Weisheit CK, et al. Sustained Immunoparalysis in Endotoxin-Tolerized Monocytic Cells. Mediators Inflamm. 2020;2020:8294342. PubMed PMID: 32617075.
* Article titles in AMA citation format should be in sentence-case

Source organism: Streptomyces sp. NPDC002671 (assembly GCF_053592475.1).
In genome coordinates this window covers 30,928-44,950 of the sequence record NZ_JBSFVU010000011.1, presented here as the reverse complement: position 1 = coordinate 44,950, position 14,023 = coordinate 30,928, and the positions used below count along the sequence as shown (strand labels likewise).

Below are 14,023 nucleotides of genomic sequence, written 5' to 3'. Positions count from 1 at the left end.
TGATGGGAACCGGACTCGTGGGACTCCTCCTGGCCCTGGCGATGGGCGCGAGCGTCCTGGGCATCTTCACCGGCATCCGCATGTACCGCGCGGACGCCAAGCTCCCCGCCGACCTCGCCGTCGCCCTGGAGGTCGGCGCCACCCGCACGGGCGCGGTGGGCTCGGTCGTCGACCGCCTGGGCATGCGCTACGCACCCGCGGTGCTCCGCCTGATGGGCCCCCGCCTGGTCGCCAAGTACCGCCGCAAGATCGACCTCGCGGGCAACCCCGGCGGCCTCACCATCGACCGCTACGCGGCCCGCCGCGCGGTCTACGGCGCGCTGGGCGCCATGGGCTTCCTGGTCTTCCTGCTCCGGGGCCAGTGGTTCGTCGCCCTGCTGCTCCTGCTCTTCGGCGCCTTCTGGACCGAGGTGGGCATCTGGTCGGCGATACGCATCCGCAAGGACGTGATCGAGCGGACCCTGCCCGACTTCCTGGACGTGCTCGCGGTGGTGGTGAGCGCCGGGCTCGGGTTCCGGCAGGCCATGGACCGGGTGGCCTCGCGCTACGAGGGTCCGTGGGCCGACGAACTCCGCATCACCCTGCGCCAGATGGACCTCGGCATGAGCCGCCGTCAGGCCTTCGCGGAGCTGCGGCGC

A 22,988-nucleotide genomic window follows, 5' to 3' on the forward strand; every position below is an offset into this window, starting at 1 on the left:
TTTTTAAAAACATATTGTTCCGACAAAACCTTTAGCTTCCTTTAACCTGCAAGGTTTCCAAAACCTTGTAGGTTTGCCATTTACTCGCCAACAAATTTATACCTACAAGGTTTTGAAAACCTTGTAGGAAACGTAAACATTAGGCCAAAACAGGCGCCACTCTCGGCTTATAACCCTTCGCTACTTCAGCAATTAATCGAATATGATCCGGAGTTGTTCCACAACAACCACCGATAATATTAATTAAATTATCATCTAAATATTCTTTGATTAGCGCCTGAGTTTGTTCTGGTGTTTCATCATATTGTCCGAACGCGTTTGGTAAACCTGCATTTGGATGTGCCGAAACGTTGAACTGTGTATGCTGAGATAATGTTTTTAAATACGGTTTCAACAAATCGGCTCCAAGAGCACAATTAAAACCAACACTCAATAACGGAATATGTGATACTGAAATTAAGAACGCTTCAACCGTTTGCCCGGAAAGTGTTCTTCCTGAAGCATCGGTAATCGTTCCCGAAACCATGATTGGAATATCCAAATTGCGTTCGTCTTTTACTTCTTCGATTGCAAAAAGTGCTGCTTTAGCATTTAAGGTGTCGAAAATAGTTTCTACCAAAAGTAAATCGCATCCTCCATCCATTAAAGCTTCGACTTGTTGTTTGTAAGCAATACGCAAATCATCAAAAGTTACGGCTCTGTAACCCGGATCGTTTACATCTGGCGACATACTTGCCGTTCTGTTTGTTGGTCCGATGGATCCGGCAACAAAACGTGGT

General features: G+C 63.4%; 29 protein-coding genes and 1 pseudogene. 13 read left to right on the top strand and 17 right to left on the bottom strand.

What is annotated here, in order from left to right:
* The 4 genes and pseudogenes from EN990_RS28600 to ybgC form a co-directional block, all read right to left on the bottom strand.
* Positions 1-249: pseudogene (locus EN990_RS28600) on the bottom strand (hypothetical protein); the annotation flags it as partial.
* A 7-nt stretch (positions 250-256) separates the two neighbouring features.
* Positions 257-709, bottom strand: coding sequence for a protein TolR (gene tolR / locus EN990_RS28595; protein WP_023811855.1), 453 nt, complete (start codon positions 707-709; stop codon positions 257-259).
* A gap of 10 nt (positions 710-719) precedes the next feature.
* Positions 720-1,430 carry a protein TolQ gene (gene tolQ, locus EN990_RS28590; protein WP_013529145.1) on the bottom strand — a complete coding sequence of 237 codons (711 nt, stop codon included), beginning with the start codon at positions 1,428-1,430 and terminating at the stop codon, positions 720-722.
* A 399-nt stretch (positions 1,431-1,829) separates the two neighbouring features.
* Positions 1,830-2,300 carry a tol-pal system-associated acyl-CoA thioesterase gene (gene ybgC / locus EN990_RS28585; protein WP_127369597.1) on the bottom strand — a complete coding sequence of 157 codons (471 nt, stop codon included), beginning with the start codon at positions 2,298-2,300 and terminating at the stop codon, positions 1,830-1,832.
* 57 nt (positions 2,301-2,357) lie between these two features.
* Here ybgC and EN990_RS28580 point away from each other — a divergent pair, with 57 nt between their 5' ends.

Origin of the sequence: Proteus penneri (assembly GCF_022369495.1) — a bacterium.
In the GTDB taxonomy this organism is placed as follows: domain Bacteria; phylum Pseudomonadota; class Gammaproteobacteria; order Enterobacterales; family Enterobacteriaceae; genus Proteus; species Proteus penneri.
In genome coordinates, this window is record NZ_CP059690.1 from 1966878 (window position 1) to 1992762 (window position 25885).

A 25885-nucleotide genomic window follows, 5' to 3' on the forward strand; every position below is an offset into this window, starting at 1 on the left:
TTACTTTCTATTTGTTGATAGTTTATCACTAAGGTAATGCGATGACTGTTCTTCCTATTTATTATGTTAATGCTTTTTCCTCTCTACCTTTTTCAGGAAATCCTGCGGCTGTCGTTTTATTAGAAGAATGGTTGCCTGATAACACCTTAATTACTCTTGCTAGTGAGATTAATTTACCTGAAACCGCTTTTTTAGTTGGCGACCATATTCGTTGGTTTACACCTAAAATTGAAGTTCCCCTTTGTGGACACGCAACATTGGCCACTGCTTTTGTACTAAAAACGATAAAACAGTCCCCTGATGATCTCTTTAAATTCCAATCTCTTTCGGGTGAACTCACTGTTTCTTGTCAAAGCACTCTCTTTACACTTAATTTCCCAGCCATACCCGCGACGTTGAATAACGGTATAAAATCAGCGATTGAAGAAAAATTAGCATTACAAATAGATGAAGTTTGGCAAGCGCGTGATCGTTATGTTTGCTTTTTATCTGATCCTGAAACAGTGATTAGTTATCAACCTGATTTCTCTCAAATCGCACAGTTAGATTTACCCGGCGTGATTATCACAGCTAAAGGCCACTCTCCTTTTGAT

TY - JOUR T1 - Sustained Immunoparalysis in Endotoxin-Tolerized Monocytic Cells. AU - Weisheit,Christina K, AU - Klüners,Alexandra, AU - Wild,Lennart, AU - Casalter,Alexandra, AU - Heilmann-Heimbach,Stefanie, AU - Sivalingam,Sugirthan, AU - Kleiner,Jan L, AU - Ehrentraut,Stefan F, AU - Hoeft,Andreas, AU - Frede,Stilla, AU - Ehrentraut,Heidi, Y1 - 2020/06/13/ PY - 2020/02/11/received PY - 2020/05/05/revised PY - 2020/05/11/accepted PY - 2020/7/4/entrez PY - 2020/7/4/pubmed PY - 2020/7/4/medline SP - 8294342 EP - 8294342 JF - Mediators of inflammation JO - Mediators Inflamm. VL - 2020 N2 - Sepsis is associated with a strong inflammatory reaction triggering a complex and prolonged immune response. Septic patients have been shown to develop sustained immunosuppression due to a reduced responsiveness of leukocytes to pathogens. Changes in cellular metabolism of leukocytes have been linked to this phenomenon and contribute to the ongoing immunological derangement. However, the underlying mechanisms of these phenomena are incompletely understood. In cell culture models, we mimicked LPS tolerance conditions to provide evidence that epigenetic modifications account for monocyte metabolic changes which cause immune paralysis in restimulated septic monocytes. In detail, we observed differential methylation of CpG sites related to metabolic activity in human PBMCs 18 h after septic challenge. The examination of changes in immune function and metabolic pathways was performed in LPS-tolerized monocytic THP-1 cells. Passaged THP-1 cells, inheriting initial LPS challenge, presented with dysregulation of cytokine expression and oxygen consumption for up to 7 days after the initial LPS treatment. Proinflammatory cytokine concentrations of TNFα and IL1β were significantly suppressed following a second LPS challenge (p < 0.001) on day 7 after first LPS stimulation. However, the analysis of cellular metabolism did not reveal any noteworthy alterations between tolerant and nontolerant THP-1 monocytes. No quantitative differences in ATP and NADH synthesis or participating enzymes of energy metabolism occurred. Our data demonstrate that the function and epigenetic modifications of septic and tolerized monocytes can be examined in vitro with the help of our LPS model. Changes in CpG site methylation and monocyte function point to a correlation between epigenetic modification in metabolic pathways and reduced monocyte function under postseptic conditions. SN - 1466-1861 UR - https://www.unboundmedicine.com/medline/citation/32617075/Sustained_Immunoparalysis_in_Endotoxin-Tolerized_Monocytic_Cells L2 - https://doi.org/10.1155/2020/8294342 DB - PRIME DP - Unbound Medicine ER -